The student news site of Great Bend High School

Panther Tales

The student news site of Great Bend High School

Panther Tales

The student news site of Great Bend High School

Panther Tales

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The Merits of Dystopian Fiction


The existence of “Game of Thrones”, “Warhammer 40k”, and “1984” as prominent pieces of media with large fan bases implies some kind of sadomasochistic fantasies in potential readers. 

‘Realistic’, and ‘what would probably happen’ get thrown around a lot when people try to describe these pieces of media, and while these settings gain more and more similarities to our reality every passing day, the further you dive into these pieces of fiction, the more sad it becomes that it’s viewed as ‘a potential look into the future of humanity’. But what exactly is a dystopia, and why do so, so many people love reading them?

“Literature that provides a criticism of something,” said Kayci Teghtmeyer, an AP English teacher here at Great Bend High School. Continuing, “authors use it to provide an analogy or some kind of critique on conditions, (like) the human condition, the human psyche… whatever it is, it’s a way to provide commentary on something in more of an indirect fashion.”

“(A dystopia is) a world with an oppressive government where people don’t even think of resisting because they don’t know how to,” said Nathanial Campbell, a student from GBHS. “(My experience has been) mostly on YouTube, watching gameplays of things like “Wolfenstein” and seeing videos covering books and movies like “1984 “.” 

While you might not have heard of the term dystopia before, you’ve probably encountered its more well known brother, the utopia. Now, a utopian society is perfect. It is the ideal which all nations should strive to be. It isn’t an exact layout of plans for what the best city should be, but more an idea that once all social, political, and crime related issues are dealt with and the populous are allowed to work and live happily that a town, village, city or some other center of population would have reached the moniker ‘utopian’. 

It’s… vague, and more than slightly outdated, being coined in the 1500s, but it’s a good word for obsessive book nerds to throw around and for when you just want to talk about something hyper-specific that only other obsessive book or philosophy nerds would know about.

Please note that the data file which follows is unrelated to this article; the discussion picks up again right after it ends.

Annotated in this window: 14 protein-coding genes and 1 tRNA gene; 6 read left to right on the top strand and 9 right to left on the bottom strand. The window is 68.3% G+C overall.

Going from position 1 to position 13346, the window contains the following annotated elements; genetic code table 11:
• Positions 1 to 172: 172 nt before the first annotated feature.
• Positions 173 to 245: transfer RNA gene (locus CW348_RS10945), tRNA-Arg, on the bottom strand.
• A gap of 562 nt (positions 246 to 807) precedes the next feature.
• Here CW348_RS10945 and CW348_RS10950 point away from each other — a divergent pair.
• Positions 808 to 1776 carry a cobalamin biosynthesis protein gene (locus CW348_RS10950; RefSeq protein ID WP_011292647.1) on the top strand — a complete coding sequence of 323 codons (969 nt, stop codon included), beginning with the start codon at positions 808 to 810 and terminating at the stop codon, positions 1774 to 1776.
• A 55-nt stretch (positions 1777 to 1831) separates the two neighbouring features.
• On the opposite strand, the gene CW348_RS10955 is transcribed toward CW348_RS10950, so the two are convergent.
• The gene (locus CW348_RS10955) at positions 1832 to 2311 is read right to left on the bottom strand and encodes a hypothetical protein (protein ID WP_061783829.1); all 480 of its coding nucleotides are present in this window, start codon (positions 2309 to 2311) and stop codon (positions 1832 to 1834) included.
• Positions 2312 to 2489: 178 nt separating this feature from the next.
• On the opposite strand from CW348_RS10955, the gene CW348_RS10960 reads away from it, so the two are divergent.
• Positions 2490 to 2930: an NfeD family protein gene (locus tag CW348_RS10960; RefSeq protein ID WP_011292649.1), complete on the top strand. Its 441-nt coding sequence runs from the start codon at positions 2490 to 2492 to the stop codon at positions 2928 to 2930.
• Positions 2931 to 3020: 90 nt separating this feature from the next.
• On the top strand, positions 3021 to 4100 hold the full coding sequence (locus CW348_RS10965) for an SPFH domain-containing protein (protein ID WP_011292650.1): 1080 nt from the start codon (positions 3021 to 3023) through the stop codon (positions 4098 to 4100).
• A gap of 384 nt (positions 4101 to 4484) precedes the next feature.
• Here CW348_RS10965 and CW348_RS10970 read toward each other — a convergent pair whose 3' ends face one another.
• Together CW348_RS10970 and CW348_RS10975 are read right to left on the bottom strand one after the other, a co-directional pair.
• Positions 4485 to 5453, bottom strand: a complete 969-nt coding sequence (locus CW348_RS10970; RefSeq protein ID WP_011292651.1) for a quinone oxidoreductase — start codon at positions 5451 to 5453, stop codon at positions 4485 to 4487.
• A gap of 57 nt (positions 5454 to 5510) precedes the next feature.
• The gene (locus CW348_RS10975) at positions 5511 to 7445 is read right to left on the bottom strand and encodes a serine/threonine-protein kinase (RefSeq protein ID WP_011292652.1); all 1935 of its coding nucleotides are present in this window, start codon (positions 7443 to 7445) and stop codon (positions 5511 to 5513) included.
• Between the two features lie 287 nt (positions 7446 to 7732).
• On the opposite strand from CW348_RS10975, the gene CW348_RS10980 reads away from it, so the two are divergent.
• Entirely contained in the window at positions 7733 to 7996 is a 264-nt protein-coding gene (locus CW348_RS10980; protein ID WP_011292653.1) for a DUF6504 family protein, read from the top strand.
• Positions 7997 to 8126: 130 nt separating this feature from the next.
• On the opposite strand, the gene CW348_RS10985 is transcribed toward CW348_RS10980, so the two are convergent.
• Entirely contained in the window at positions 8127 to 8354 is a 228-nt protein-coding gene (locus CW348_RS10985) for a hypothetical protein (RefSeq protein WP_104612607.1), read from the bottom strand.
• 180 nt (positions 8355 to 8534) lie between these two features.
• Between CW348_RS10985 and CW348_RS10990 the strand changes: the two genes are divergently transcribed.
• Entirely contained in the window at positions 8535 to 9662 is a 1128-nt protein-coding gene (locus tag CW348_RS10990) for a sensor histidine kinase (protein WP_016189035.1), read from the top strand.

Now, if a utopia is perfect, and if I listed both “1984” and “Game of Thrones” as dystopias, then dystopias must just be the most imperfect and horrible societies in existence? Eh- kinda. In general, that’s what a dystopia is, but there’s a bit more nuance to it than that when it comes to literature anyway. Let’s look at “1984” by George Orwell first. A book about a very flawed man in a country where nearly every square inch is under constant surveillance. Their thoughts are quite literally illegal, and everything anyone does is constantly monitored. It’s not a happy book, and definitely not for the faint of heart, and there’s more than a few problematic elements to it–Wilson is a seriously flawed character–but it’s a very good read.

And, it’s a mirror to a utopian idea of individuality. It came from Orwell’s own fear of surveillance, and the book seems even more relevant today. How do you think George Orwell, a man who was so concerned about privacy that he eventually wrote a revolutionary novel about it, would feel about cell-phones? 

You know, the things that are literally telling big monolithic towers of twisting steel and lightning exactly where you are as long as you’re within range of them and have your phone on you? Oh, and these monoliths are all throughout the world, in nearly every country with a population higher than one million?

That sinking feeling you got when you were a kid and you realized the universe was oh so large and that you were too small to even think of its walls. That exact feeling is what a dystopia is. It starts in your mouth with your tongue feeling like led, dry and thick as you lick your lips for any sign of reprieve before traveling down your throat and into your lungs and stomach. There, it begins to constrain, squeezing your chest like a vice, trying to force you to hurl before tightening around your neck too, preventing any bile from escaping. And finally, it finds its way to your heart, where it makes its own home like the grim reaper of ‘I told you so’s’. It’s not a good feeling, but like most strong emotions, there’s a market for it. 

Dystopias explore that feeling of sheer hopelessness. A world where nothing but abject despair remains. And while it often paints a black and white picture of both society and morality, it is still an extremely interesting genre of fiction. And as such, before I say goodbye, I’m going to give some dystopian recommendations for you to check out!

“The last one that I taught was “The Yellow Wallpaper”, the short story…” continued Teghtmeyer, referring to a dystopian short-story about women’s rights. A quick read, and progressive in its own depressing sense. “The Yellow Wallpaper” is a good story to start with before you toss yourself into the deep end of dystopian fiction. 

“A Song of Ice and Fire”, or “Game of Thrones” as you probably know it, is a great read, and from what I’ve heard, the show is grand too. It’s definitely dystopian in setting, so don’t expect it to pull any punches. 

“Animal Farm”, by the same author as “1984”–George Orwell–, is both a critique and… endorsement–maybe?–of communism. Honestly, I wasn’t the biggest fan of it, but I know a lot of people who are. Check it out. 

Now- go pick up one of these or search for your own. With the creation of the World Wide Web, there is an endless supply of Dystopian works online as well, like the web novel “Worm.” Go, read ‘em all and then question your own sanity after reading them all and asking for more.

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